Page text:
It’s another imaginative leap – until it isn’t I guess.
Are you still dreaming?
I rarely dream. The poetry replaces that, maybe. The world is enough.
From our inception in 2016, Advantages of Age has always had a proclivity for poetry. In 1936, William Butler Yeats, widely considered one of the greatest poets of the 20th century, described Edith Sitwell’s poetry – ‘Her language is a traditional language of literature — twisted, torn, complicated, choked here and there by strange resemblances, unnatural contacts, forced upon us by some violence beating in our blood, some primitive obsession that civilization can no longer exorcise’.
This week, I asked our six poets – myself, Caroline Cadenza, Wendy Klein, Beatrice Garland, Matthew Brown and Debra Watson – to introduce themselves and to tell us something about how getting older has affected their poetry. We will all be performing at the Poetry Café this Thursday, June 27th at 7pm.
I started writing in my mid-50s so I was already old when I started. I wasn’t a teenage poet however I had been a journalist for years, and words ran with me like water. I found myself in the position career-wise where the opportunities to be a freelance journalist had become less and less. The democratisation of writing on the web and my age mitigated against the career I’d relished for the previous 25 years. It was a scary time. So I decided that re-invention was the best policy. In order to earn money, I started doing press and at the same time, I signed on to a Beginner’s Poetry Class at City Lit in London.
There was something about the succinctness of poems and the task in hand that attracted me, and it still does. And there is a parallel in that, with journalism. Condensing an experience that is long and complicated into something that bites with its intensity. Like pasta al dente. Not to overcook. That is my aim.
My first pamphlet Tantric Goddess was published on Eyewear in 2017 when I was 64. It was an exploration partly of the relationship that I started when I was 60. Hence the title which also has a tongue in its cheek. More recently, I did a project with my partner, Asanga where I sent him ten poems and he created ten watercolours as a response, this then became an exhibition and a book Wild Land.
Here is a poem from Tantric Goddess –
LOVE IS LIKE FINDING A SECRET BALLROOM IN MY HEAD
All those years I’d been doing crazy asanas,
the dancing was happening round the corner.
My Conscious Relationship teacher did a lecture
on Holding The Psychosexual Boundaries.
Destroy his letters in a fire ritual.
I’d always dived into Never-Neverland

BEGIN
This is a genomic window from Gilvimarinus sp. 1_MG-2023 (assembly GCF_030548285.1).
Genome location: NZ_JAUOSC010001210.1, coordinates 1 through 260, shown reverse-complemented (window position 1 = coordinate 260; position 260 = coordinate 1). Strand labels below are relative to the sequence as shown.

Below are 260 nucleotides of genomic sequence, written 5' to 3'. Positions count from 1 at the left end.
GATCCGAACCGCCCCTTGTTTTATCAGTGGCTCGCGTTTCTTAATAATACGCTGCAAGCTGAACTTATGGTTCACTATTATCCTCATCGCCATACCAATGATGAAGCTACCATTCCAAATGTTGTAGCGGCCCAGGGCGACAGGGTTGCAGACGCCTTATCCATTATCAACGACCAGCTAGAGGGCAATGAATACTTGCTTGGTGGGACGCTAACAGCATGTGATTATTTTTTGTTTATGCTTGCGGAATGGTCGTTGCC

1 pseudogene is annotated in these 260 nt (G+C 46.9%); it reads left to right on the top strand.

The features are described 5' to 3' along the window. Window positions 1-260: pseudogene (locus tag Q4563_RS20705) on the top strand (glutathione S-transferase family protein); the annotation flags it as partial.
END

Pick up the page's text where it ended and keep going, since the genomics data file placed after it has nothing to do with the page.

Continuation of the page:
with broken men, bits of rope and dirty dishes.
To me, the terms were incomprehensible,
I thought my writing should be on their walls.
Enlightenment came through painstaking logic,
a series of unyoga-like forays into household chores.
Like rebels in flagrante,
we move our old limbs slowly.
I haven’t mentioned the chandeliers.
Caroline Cadenza, 51, is an award-winning advertising copywriter, living and working in London. Not finding much scope to express the deep stirrings of her soul whilst writing cat food ads or car brochures, she often uses her daily commute to write poetry. She loves reading her work at Open Mic events and feeling it resonate with audiences.
She has just published Metaphorplay, which she describes as ‘a wildly poetic romance’ and is a collection of her erotic, naughtily edgy, witty poems. She has also illustrated them with her own inimitable pizzazz and colour.
Here’s what she says about her evolution as a poet –
In my 20s and 30s, my poetry was a microphone for my innermost voice as it sung of my spirit’s longings for wholeness and my passion’s yearnings to bust out of the prison of my shrinking-violet personality.
Throughout my fantastically freeing 40s, my art and poetry were increasingly an outlet for my mischief and wildness. But at some point, this ‘secret me’ was so thoroughly outed as the ‘real me’, that putting it back in its box became pointless.
Now at the tip-over from 40s into 50s, it seems that my former decades were merely fertilising the ground for the fruition and bursting forth I’m currently enjoying. This feels like the midsummer of my life – physically, mentally, emotionally and spiritually blossoming, blooming, ripening and epiphany-ing all over the place.